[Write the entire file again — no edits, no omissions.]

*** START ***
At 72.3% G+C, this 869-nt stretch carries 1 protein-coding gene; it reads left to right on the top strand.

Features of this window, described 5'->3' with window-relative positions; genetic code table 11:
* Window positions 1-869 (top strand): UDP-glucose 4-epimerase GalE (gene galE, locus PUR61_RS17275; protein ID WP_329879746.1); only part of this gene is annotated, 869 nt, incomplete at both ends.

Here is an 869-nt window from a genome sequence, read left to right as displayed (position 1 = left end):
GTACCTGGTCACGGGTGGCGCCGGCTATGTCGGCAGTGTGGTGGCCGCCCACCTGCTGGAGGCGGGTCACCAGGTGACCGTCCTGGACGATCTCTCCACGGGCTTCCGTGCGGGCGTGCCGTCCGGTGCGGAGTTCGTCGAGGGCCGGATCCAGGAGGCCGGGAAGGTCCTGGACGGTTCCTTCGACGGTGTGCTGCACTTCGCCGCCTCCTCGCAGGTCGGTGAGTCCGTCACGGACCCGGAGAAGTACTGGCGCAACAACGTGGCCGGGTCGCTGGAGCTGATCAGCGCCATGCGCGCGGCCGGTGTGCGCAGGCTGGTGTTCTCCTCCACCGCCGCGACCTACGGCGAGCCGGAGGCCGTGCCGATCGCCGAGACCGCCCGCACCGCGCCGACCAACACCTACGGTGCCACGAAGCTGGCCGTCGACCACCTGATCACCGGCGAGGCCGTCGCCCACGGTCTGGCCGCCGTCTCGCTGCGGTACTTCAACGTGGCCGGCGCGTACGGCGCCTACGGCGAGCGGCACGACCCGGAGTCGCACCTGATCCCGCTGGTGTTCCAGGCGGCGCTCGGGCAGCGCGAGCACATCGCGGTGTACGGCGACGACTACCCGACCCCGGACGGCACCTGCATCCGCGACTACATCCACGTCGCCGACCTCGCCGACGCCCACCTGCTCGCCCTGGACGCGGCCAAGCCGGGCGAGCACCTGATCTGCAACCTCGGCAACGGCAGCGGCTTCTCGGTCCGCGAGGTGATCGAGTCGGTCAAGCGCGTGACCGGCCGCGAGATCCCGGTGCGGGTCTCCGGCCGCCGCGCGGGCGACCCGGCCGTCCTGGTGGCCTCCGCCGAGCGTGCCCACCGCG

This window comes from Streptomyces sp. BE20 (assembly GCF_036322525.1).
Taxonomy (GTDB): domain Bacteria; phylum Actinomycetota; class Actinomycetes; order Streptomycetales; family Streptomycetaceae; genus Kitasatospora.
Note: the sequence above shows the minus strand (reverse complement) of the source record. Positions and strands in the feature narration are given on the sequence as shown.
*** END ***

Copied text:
At 72.3% G+C, this 869-nt stretch carries 1 protein-coding gene; it reads left to right on the top strand.

Features of this window, described 5'->3' with window-relative positions; genetic code table 11:
* Window positions 1-869 (top strand): UDP-glucose 4-epimerase GalE (gene galE, locus PUR61_RS17275; protein ID WP_329879746.1); only part of this gene is annotated, 869 nt, incomplete at both ends.

Here is an 869-nt window from a genome sequence, read left to right as displayed (position 1 = left end):
GTACCTGGTCACGGGTGGCGCCGGCTATGTCGGCAGTGTGGTGGCCGCCCACCTGCTGGAGGCGGGTCACCAGGTGACCGTCCTGGACGATCTCTCCACGGGCTTCCGTGCGGGCGTGCCGTCCGGTGCGGAGTTCGTCGAGGGCCGGATCCAGGAGGCCGGGAAGGTCCTGGACGGTTCCTTCGACGGTGTGCTGCACTTCGCCGCCTCCTCGCAGGTCGGTGAGTCCGTCACGGACCCGGAGAAGTACTGGCGCAACAACGTGGCCGGGTCGCTGGAGCTGATCAGCGCCATGCGCGCGGCCGGTGTGCGCAGGCTGGTGTTCTCCTCCACCGCCGCGACCTACGGCGAGCCGGAGGCCGTGCCGATCGCCGAGACCGCCCGCACCGCGCCGACCAACACCTACGGTGCCACGAAGCTGGCCGTCGACCACCTGATCACCGGCGAGGCCGTCGCCCACGGTCTGGCCGCCGTCTCGCTGCGGTACTTCAACGTGGCCGGCGCGTACGGCGCCTACGGCGAGCGGCACGACCCGGAGTCGCACCTGATCCCGCTGGTGTTCCAGGCGGCGCTCGGGCAGCGCGAGCACATCGCGGTGTACGGCGACGACTACCCGACCCCGGACGGCACCTGCATCCGCGACTACATCCACGTCGCCGACCTCGCCGACGCCCACCTGCTCGCCCTGGACGCGGCCAAGCCGGGCGAGCACCTGATCTGCAACCTCGGCAACGGCAGCGGCTTCTCGGTCCGCGAGGTGATCGAGTCGGTCAAGCGCGTGACCGGCCGCGAGATCCCGGTGCGGGTCTCCGGCCGCCGCGCGGGCGACCCGGCCGTCCTGGTGGCCTCCGCCGAGCGTGCCCACCGCG

This window comes from Streptomyces sp. BE20 (assembly GCF_036322525.1).
Taxonomy (GTDB): domain Bacteria; phylum Actinomycetota; class Actinomycetes; order Streptomycetales; family Streptomycetaceae; genus Kitasatospora.
Note: the sequence above shows the minus strand (reverse complement) of the source record. Positions and strands in the feature narration are given on the sequence as shown.